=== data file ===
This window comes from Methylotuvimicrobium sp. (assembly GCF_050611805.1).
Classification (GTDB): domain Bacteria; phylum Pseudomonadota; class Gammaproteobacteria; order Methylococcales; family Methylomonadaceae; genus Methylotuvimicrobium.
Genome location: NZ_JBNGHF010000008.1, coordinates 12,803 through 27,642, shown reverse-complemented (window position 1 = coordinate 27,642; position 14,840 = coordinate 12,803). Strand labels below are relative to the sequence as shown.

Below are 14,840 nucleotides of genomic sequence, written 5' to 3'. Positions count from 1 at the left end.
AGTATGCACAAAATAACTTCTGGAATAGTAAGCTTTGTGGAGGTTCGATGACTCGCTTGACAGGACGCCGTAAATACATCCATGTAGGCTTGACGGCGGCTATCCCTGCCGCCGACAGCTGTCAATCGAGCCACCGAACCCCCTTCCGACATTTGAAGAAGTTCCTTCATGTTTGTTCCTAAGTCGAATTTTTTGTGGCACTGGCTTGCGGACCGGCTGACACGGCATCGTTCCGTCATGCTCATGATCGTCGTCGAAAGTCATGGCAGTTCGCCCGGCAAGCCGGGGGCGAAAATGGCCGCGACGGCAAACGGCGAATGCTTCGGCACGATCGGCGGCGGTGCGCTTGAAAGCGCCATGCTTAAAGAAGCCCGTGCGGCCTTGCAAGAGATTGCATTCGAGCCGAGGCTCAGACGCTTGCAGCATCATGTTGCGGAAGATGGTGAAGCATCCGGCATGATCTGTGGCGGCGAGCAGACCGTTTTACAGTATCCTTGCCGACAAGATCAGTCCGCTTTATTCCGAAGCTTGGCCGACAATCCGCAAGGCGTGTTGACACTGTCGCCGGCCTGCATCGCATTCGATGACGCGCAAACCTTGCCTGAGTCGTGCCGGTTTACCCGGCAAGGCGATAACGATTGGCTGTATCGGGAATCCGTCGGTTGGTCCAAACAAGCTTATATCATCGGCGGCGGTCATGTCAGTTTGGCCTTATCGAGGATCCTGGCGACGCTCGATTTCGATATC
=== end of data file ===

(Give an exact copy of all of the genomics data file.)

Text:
This window comes from Methylotuvimicrobium sp. (assembly GCF_050611805.1).
Classification (GTDB): domain Bacteria; phylum Pseudomonadota; class Gammaproteobacteria; order Methylococcales; family Methylomonadaceae; genus Methylotuvimicrobium.
Genome location: NZ_JBNGHF010000008.1, coordinates 12,803 through 27,642, shown reverse-complemented (window position 1 = coordinate 27,642; position 14,840 = coordinate 12,803). Strand labels below are relative to the sequence as shown.

Below are 14,840 nucleotides of genomic sequence, written 5' to 3'. Positions count from 1 at the left end.
AGTATGCACAAAATAACTTCTGGAATAGTAAGCTTTGTGGAGGTTCGATGACTCGCTTGACAGGACGCCGTAAATACATCCATGTAGGCTTGACGGCGGCTATCCCTGCCGCCGACAGCTGTCAATCGAGCCACCGAACCCCCTTCCGACATTTGAAGAAGTTCCTTCATGTTTGTTCCTAAGTCGAATTTTTTGTGGCACTGGCTTGCGGACCGGCTGACACGGCATCGTTCCGTCATGCTCATGATCGTCGTCGAAAGTCATGGCAGTTCGCCCGGCAAGCCGGGGGCGAAAATGGCCGCGACGGCAAACGGCGAATGCTTCGGCACGATCGGCGGCGGTGCGCTTGAAAGCGCCATGCTTAAAGAAGCCCGTGCGGCCTTGCAAGAGATTGCATTCGAGCCGAGGCTCAGACGCTTGCAGCATCATGTTGCGGAAGATGGTGAAGCATCCGGCATGATCTGTGGCGGCGAGCAGACCGTTTTACAGTATCCTTGCCGACAAGATCAGTCCGCTTTATTCCGAAGCTTGGCCGACAATCCGCAAGGCGTGTTGACACTGTCGCCGGCCTGCATCGCATTCGATGACGCGCAAACCTTGCCTGAGTCGTGCCGGTTTACCCGGCAAGGCGATAACGATTGGCTGTATCGGGAATCCGTCGGTTGGTCCAAACAAGCTTATATCATCGGCGGCGGTCATGTCAGTTTGGCCTTATCGAGGATCCTGGCGACGCTCGATTTCGATATC